The thing is that my office temperature ranges from ~15C to ~45C! I usually leave after a few minutes when it goes above ~42C. Now, if my system was stable 350 days a year but not stable those few hottest days, but I replaced the processor with something that was stable on those hottest days, it would be "more stable".

And it's not just about cooling, as processors get closer to their limits they are more likely to err with tiny voltage changes that are normal in computer system.
December 11, 2006 9:01:55 PM

Do you run your cpu at that speed 24/7? or is that just for bragging rights and benchmarks? Also how much extra did you have to spend in cooling extra power and better memory to get that over clock? Just curious :o  Lastly what do your benchmarks compare to the 6600 or the 6700 6800?
a b K Overclocking
December 11, 2006 10:56:06 PM

Great, you come up with a list of the specific information you'd like included.
a b K Overclocking
December 12, 2006 2:49:20 AM

That's a fairly tall order considering most experienced overclockers don't even know what all those settings are, and only about half the high-end boards have them. Normal settings are tCAS, tRP, tRCD, and tRAS.
December 12, 2006 3:08:48 AM

Why not explain each one in detail to us one at a time. :wink:
December 12, 2006 3:48:50 AM

I want to know what you think of a computer that auto overclocks and scales back when needed. No need to make adjustments etc. Automatically does it for you. Can it be done? I think it would be great. Remember the old turbo button? :wink:
a b K Overclocking
December 12, 2006 4:12:50 AM

It's been done for quite a while, many boards offer automatic overclocking that kick up CPU speed whever it reaches a certain percent cycle usage. You can even set the amount you want it to overclock by.
December 12, 2006 4:31:40 AM

Good article on the very basics. I hope to see more articles like this . I also hope someone can explain in more detail about relationship between a BUS speed and RAM speed. Also what the Timing: 5-5-5-15 is and how to adjust it correctly.
December 12, 2006 4:40:13 AM

Nice article, it's been a while since Toms did an OC piece.

It would be nice to see part 2 look at the various cooling options from some of the higher end suppliers and demonstrate the different technologies such as water, peltier, phase change and heatpipe.

I remember Toms did that 5GHz LN job a few years back on a P4 - how about another extreme OC job this time on two 8800GTX in SLI!
December 12, 2006 9:28:45 AM

Quote:

Are you serious about the idle temps on Prescotts? I think you are helping propagate an urban legend. Mine has never gone above 50C even at full load on stock HSF and OCed from 2.8 GHz to 3.57 GHz (that's a 27.5% gain) and dare to say it can go beyond 4.3 if it weren't for my cursed Cheapazaki MoBo. I mean no offense but... Are you putting enough thermal goo on your processor die?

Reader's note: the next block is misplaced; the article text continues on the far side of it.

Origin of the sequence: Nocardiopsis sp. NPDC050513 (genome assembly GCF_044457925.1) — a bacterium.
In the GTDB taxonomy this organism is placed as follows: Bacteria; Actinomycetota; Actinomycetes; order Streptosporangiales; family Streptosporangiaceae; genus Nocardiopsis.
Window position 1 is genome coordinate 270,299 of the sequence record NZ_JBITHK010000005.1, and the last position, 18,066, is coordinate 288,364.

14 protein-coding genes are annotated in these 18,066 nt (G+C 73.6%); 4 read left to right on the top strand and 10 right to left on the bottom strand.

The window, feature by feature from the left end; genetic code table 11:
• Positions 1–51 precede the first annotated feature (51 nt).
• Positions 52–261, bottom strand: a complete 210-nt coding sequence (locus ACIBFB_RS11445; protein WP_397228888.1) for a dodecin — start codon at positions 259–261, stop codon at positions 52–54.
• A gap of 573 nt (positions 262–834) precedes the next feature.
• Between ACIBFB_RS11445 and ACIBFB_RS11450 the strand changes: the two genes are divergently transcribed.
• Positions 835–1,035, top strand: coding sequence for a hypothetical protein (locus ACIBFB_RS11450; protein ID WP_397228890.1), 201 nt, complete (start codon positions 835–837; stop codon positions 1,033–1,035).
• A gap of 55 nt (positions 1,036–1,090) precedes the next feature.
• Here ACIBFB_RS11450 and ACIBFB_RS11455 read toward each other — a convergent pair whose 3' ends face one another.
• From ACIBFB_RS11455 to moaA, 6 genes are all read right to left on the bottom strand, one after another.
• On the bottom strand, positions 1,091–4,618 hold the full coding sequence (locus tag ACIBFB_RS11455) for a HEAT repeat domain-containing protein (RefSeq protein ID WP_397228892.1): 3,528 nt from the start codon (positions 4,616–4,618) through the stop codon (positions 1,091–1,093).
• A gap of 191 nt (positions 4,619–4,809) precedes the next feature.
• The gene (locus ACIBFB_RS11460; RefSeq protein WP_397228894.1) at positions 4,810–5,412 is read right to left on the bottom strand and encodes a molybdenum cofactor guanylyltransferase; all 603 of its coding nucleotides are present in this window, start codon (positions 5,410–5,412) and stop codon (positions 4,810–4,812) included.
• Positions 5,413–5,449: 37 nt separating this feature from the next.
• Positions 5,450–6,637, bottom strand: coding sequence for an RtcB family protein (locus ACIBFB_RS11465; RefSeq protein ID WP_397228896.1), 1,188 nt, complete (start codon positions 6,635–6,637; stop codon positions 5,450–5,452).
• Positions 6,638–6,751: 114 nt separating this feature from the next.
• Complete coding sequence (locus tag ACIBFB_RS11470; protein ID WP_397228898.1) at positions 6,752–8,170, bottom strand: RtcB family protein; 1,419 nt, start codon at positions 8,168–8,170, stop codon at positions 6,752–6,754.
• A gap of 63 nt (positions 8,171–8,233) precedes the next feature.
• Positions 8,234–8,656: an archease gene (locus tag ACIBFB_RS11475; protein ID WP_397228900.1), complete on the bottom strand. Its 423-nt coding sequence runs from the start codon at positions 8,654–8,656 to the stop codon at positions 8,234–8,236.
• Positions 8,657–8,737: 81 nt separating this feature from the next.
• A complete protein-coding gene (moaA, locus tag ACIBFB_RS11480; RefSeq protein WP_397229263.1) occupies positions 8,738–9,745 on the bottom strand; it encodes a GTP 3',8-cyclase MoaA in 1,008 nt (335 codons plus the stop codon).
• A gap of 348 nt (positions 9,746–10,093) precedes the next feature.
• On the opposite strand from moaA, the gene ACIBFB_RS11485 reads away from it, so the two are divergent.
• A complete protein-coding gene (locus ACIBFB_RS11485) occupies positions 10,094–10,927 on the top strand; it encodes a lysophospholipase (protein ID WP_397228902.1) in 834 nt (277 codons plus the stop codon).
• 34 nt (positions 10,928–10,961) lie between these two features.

About the Numero Uno Oncho: It's supposed to be Spanish but Oncho is wrong, perhaps he meant Ocho so my translation is Number One Eight. By the way it's "enchiladas" not enchaladas :p  .

Saludos


You've got to be kidding me . . . "Honcho" ring a bell ? Come on . . . you know "Head Honcho" . . .

Prescotts, and some D's(90nm) were very hot, figured you guys, who SEEM to be reading this forum, would also read a few articles ;) 

The thing is, some people would use their systems for close to 8 years, hell I have an 7-8 year old compaq presario that serves just fine as a Samba file sharing server (granted, 40GB storage isn't a lot, I've got .5TB in my current system . . .). Overclocking, hmm, done it, and I've heard of worse things to do with your time, but what gets me, is people who will spend $400usd or more on on a decent water cooling system to get speeds of a CPU they could have paid an additional $300usd, and trouble free . . .

Also, that little "5% gain for 2 MB more L2" line is BS, trying actually using something that will USE that extra L2, and tell me its only 5%, games aren't everything you know.

Article stank, could have read what was said on wiki, how about some test cases, or is this going to be another orphaned article ? . . .

How about something more like "how-to 802.3ad link aggregation", or how-to inexpensive iSCSI Targets" . . . Seems more and more every day, this site is turning into a hand holding site, for people who know nothing about hardware. I dare say, give us a challenge will ya!?
December 13, 2006 12:52:18 AM

Quote:
"Electromigration takes place on the actual silicon chip of your CPU, in areas that operate at a very high temperature, and can cause permanent damage to the chip. Before you start to panic, you should first realize a few things. CPUs are designed to run at temperatures between -25 and 80 degrees Celsius. To give you an idea, 80 degrees Celsius is a temperature that nobody is able to touch for longer than 1/10 second. I have never come across a CPU at this temperature. There are plenty of ways to keep the CPU case at less than 50 degrees Celsius, which increases the probability of keeping the chip inside at less than 80 degrees. Also, electromigration does not immediately damage your chip. It is a slow process, which more or less shortens the life span of a CPU running at a very high temperature. A normal CPU is meant to live for about ten years. However, in ten years nobody is going to be using a CPU with today's technology. I won't even use my CPU anymore in 2 months. If you want to be kept free from this electromigration scare, you have to do as much as possible to cool the CPU. Cooling is the Numero Uno Oncho in overclocking! Never ever forget that!"